There is confusion about the connections for DSO 201 Nano version 2. Drawings show a 3.5 mm audio jack instead of MCX connector. I do not have a version 2 Nano to verify actual connector type.
I use probes with their own battery operated power supply. As I put my hardware together I can provide examples. There are plenty of examples of home made probes and power supplies in the files section. Probes that work with audio card based systems should work fine with GGN.
5) What micro flash (TF) card should be used?
Only micro SD flash (TF) cards are supported. The SDHC type cards use different interface and are not compatible. Typically flash cards up to 2GB are SD not SDHC. They are inexpensive and widely available.
6) What development environment is required?
Development environment is for both gcc under Linux or IAR under windows. I use the light version of Code Sourcery C compiler. It is identified as “Sourcery_CodeBench_Lite_for_ARM_EABI”. For development environment I use Eclipse. It works well with makefile based projects. You need to add the C/C++ add on to it. Programming of Nano is done through dfu utility over USB bus. Source code is available from source forge or in files area of gammaspectrometry group at Yahoo. Source Forge code is located at: http://sourceforge.net/projects/gammagrapherv2/
7) What are the steps to load GGN firmware into a DSO 201 Nano?
8) What is setup procedure?
The 4-way button has markings that should be ignored. Buttons will be referred to as up, down, left, and right.
To adjust parameters there is a menu feature. Press the M key to enter menu mode and to return to display mode. Use up and down keys to select a menu item. Use left and right buttons to adjust settings or selection action. Press the >|| key to display text explaining the particular setting. You can manually save parameters to flash card as file settings.bin. Saved settings are restored on power up or through menu.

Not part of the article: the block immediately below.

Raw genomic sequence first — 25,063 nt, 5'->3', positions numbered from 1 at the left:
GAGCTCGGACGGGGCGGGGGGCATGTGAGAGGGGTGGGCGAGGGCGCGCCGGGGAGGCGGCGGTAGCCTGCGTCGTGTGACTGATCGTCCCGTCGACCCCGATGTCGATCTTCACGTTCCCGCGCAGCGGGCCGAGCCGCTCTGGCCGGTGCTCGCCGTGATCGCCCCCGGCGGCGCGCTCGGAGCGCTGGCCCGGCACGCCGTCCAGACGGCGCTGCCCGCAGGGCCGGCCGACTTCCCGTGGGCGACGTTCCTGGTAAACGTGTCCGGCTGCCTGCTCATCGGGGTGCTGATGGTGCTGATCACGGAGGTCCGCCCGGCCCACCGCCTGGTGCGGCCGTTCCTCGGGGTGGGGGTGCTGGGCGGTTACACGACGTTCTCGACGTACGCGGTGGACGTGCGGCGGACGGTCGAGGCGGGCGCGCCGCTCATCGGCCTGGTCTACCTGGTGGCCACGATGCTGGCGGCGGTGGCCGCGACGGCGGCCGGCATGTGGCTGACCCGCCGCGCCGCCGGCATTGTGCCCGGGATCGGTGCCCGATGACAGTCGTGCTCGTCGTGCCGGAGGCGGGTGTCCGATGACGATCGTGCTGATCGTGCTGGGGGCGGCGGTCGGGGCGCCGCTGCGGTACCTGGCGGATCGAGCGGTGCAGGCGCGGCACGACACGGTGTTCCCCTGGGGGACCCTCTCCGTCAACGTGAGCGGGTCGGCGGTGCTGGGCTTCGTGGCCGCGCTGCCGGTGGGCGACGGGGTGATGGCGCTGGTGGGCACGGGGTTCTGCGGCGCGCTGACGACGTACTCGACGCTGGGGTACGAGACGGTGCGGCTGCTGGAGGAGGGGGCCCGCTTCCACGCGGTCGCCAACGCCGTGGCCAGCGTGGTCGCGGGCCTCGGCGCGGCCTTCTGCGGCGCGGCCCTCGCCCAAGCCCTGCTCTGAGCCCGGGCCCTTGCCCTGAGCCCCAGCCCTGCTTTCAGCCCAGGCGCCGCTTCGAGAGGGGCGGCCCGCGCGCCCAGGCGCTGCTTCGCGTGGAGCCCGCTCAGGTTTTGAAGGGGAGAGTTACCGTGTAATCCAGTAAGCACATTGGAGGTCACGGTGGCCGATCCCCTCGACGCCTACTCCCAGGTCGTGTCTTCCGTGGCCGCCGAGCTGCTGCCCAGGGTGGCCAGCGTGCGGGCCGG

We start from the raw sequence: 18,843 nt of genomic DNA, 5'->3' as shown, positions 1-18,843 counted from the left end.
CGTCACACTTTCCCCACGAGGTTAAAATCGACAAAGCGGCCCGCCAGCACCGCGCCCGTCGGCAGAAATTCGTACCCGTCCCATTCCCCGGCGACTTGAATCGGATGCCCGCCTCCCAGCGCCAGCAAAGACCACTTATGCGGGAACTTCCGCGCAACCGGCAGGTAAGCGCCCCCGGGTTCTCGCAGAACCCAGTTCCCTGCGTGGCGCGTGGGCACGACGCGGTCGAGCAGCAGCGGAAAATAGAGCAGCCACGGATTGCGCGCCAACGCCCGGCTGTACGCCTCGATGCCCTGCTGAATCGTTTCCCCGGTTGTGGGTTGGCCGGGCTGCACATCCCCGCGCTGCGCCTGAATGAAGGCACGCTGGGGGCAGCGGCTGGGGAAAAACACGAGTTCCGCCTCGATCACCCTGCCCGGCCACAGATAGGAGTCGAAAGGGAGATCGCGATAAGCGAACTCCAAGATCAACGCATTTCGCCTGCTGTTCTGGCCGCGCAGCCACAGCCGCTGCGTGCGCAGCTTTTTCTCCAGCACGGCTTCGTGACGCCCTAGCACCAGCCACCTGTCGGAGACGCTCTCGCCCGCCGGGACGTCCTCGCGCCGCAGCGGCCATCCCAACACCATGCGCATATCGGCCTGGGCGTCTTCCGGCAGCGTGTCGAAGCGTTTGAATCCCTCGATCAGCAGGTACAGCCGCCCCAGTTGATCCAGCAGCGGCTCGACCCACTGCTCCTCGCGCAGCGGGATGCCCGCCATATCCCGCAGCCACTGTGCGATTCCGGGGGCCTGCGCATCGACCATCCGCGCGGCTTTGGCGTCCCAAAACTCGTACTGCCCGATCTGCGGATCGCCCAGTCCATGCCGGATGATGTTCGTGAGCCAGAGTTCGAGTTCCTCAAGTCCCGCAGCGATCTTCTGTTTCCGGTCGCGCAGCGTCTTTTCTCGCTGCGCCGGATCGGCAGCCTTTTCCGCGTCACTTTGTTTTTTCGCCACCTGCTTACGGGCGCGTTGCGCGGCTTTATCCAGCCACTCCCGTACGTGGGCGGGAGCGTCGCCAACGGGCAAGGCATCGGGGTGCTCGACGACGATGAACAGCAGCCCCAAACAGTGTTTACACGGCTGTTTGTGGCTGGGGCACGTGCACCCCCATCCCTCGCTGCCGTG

In display modeThe button marked for pause and forward controls acquisition of spectrum. This allows you to stop the spectrum acquisition. Pressing a second time clears all data and restarts acquisition.. A small symbol at upper left shows if stopped or running. In the menu are options for saving spectrum into standard format onto flash card..
8) How do I access the saved spectrum files and the settings file?
The way the nano communicates with a host is it appears to be mass storage device on the USB bus This uses existing code and is a standard means of communicating over USB. The nano looks like a generic mass storage device with FAT32 or FAT16 filesystem. You may have to manually mount it. If new files are created on the Nano it may be necessary to unmount and remount the Nano.
The sd card in nano is accessed on the most primitive level over USB, Just block reads and writes. File-system code resides on the PC. However there is also file system code in the Nano. So you have two independent pieces of software on two different pieces of hardware accessing the same flash card at the level of block reads and writes. This can really get things confused! Disconnect Nano from USB cable except when retrieving files. Spectrum files are named spectxxx.yyy. xxx is a number incremented for each new file. yyy is an extension identifying the file format. “csv” is comma separated values, easily imported by spread sheet software. “n42” referes to the N42 file format developed for Homeland Security in USA. Other formats may be added later.
9) Can I leave USB cable connected?
Yes, the USB cable can be left connected. It recharges the Nano while connected. Note that an increase in low level electronic noise is introduced by the USB cable. It will show up as very low energy spectrum. You can use the “zero pole” setting to eliminate it.
Problems are tracked through Source Forge ticket system.